As for GE, I definitely know that it is in moisture control potting mix with no additives. I also know that I have a few other hostas in this soil, but I do not recall which ones they are. El Nino was one hosta that did not like moisture control potting soil with no additives so I changed that.

You know the saying "when you know better, you do better." So when I read the negative comments from hosta forum members regarding moisture control potting mix, I changed to just regular potting soil and added bark fines to it.

So I would not choose to put any of my hostas in moisture control potting mix with no additives now. I am just surprised that my GE has thrived in it. I am guessing that GE likes more moisture than the usual hosta. It overwinters in the garage where it pretty much dries out.

Good luck with your hostas. I do hope that all will survive and grow well for you.

    Bookmark   April 12, 2014 at 2:05PM
Thank you for reporting this comment. Undo
josephines123 z5 ON Canada

Thank you for the kind words, NHL. :-).
I've never heard "when you know better, you do better" ... definitely applies here. I like that.

After I caught up reading here, I went out to get some supplies.(some pots, some potting soil too) readiness for some necessary repotting, if required for those which were dug out yesterday. When they are all defrosted I will tip and observe condition of roots.

If the roots all look ok (white and healthy and smell good) I should leave the plant alone even if it's extremely waterlogged? As has been mentioned, if rot ensues it usually comes when it warms up outside...will they have enough time to dry out, as they are coming out of dormancy, before that happens? These last hosta are still dormant.

I'm really tempted to help the drying process along - this is where I am unsure. I am an impatient sort - at this juncture I need to be guided by cooler heads I admit...until all my concerns are no longer concerns. (some understanding hand-holding required to get me through the toughest part, lol)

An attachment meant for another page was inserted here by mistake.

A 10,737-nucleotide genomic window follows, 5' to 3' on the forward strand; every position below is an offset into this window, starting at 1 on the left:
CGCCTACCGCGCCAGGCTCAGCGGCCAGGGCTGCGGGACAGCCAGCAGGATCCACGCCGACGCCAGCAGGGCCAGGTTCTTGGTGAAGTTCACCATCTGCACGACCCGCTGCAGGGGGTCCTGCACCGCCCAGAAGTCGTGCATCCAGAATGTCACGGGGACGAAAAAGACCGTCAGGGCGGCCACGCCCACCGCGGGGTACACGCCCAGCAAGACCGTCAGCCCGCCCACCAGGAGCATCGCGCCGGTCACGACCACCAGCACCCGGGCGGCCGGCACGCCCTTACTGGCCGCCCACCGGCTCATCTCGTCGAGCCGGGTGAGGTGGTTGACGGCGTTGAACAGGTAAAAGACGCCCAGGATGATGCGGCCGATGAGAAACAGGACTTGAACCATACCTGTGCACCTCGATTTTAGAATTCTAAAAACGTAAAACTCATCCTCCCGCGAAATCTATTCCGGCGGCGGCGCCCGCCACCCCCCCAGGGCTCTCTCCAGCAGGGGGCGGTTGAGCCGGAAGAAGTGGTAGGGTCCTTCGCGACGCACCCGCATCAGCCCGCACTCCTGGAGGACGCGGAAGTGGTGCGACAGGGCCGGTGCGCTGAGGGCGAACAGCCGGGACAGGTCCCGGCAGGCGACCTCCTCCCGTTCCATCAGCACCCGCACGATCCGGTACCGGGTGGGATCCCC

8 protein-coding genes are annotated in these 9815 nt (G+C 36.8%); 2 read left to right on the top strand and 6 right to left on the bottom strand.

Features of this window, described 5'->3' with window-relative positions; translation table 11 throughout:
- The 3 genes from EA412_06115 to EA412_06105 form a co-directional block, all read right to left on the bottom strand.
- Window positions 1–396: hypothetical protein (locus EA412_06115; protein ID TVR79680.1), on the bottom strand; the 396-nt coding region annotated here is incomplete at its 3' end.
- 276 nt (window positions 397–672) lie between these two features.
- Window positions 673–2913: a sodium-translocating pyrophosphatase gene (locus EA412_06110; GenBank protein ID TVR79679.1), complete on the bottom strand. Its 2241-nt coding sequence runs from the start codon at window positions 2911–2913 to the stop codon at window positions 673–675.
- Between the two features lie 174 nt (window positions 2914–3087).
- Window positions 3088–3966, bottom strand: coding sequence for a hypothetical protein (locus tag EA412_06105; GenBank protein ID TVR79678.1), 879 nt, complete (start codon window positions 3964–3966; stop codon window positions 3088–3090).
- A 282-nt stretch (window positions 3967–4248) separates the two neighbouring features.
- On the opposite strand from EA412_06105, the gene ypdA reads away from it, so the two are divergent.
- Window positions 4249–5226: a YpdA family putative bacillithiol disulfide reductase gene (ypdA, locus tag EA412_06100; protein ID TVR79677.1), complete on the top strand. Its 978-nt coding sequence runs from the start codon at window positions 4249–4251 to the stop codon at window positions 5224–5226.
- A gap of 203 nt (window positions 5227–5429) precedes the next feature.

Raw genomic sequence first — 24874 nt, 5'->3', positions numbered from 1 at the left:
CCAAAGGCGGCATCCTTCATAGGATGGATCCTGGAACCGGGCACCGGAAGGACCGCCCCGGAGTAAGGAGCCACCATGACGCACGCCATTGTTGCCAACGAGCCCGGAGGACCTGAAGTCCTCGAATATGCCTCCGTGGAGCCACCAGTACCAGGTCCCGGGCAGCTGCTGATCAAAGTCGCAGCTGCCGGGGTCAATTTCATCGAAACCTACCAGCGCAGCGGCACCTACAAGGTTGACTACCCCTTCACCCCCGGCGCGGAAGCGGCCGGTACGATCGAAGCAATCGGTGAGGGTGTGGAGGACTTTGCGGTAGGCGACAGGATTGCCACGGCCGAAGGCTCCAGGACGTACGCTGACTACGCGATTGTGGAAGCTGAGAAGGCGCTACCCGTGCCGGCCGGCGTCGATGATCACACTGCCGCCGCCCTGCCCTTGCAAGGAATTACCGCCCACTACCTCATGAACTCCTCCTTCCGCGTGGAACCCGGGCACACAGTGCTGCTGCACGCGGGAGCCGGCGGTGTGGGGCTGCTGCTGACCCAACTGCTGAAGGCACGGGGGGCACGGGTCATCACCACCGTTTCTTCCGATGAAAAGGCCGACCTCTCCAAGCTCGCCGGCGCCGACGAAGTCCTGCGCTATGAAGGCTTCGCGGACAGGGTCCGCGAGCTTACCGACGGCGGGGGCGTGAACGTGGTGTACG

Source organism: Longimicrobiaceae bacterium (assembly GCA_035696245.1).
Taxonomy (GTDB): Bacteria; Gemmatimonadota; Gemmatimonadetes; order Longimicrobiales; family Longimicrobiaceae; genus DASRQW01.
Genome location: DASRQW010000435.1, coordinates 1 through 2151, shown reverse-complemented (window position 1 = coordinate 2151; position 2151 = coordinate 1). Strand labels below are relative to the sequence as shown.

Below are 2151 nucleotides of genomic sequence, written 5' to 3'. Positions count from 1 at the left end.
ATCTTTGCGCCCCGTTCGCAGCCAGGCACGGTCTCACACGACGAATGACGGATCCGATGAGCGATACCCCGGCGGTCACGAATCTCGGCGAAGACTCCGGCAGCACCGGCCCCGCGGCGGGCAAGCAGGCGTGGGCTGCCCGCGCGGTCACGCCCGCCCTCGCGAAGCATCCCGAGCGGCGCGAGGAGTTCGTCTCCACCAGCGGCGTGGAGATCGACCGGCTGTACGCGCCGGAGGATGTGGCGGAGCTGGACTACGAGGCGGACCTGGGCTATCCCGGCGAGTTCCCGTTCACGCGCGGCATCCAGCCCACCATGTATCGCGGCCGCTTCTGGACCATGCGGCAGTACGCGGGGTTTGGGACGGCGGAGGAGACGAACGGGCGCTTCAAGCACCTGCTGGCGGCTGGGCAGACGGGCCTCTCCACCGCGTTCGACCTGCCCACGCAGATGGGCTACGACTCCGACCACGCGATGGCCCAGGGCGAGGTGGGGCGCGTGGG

This is what my potting media looks like. I love the smell, the fluffy texture and my immediate response, when I finished mixing it up was Aaahhhh, I love this!

    Bookmark   April 12, 2014 at 3:58PM
Thank you for reporting this comment. Undo
jadie88(7 MD)

BK, I agree, I like the 'finished' look of pot feet, and I do use them with my decorative patio pots, which sit on concrete or decking rather than on the ground.

The link is to the thread I had in mind. It's all you ever wanted to know about the movement of water through potting media. It seemed counter-intuitive to me that raising a pot off the ground doesn't improve drainage, but that's the idea here. Basically, a rough summary is that every media has a level at which gravity alone is no longer sufficient to draw water down through it. This is called the perched water level. (Do forgive me if you already know all was news to me when I started out a few years ago!)

When a pot is raised off the ground, the water drains out only to that "perched" level, then it just hangs out there. Not a problem if your media is well drained (has a low perched water level), but potentially rot-inducing if your media is finer (water perches at a higher level in the pot and keeps the roots and crown wetter, longer).

When the potting media is in contact with the earth, that perched water can continue to wick downwards and out. The soil acts as a sponge or a wick. Now, as someone with verrrry slow-draining clay soil, I do wonder about how different soil types effect this process. But anyway, that's kind of the Readers Digest version. What do you think?

Here is a link that might be useful: Tapla's container drainage thread

    Bookmark   April 12, 2014 at 10:10PM
Thank you for reporting this comment. Undo
josephines123 z5 ON Canada

Jadie, I think this is the very link Devon provided recently and which I had bookmarked. It's very thorough, covering fertilization, drainage, recipes for media mix, etc. (Al's gritty mix, for one)full of excellent information. Good of you to bring this to the forefront here.

The "perched water level" portion was really informative reading - your synopsis is perfect.

I'll have to remember that I learned how to insert links..a lot quicker than having to go hunting for them.

    Bookmark   April 12, 2014 at 11:54PM
Thank you for reporting this comment. Undo
paula_b_gardener 5b_ON(5b)

Hi everyone,

I have been growing quite a few of my hostas in pots for years. When I began growing them, I didn't know about the 'potting up' concept and I planted hostas that 'would' be big in big pots. The logic being that it would have room to grow. That first year I think I purchased 12 or so and the only large ones to make it were Jade Cascade and Blue Angel.

Trial and error, I sure wish I could have read this forum back then! I would have saved a lot of money. Anyway, it isn't really about the money, but that moment every spring when you see the buds start to emerge - success!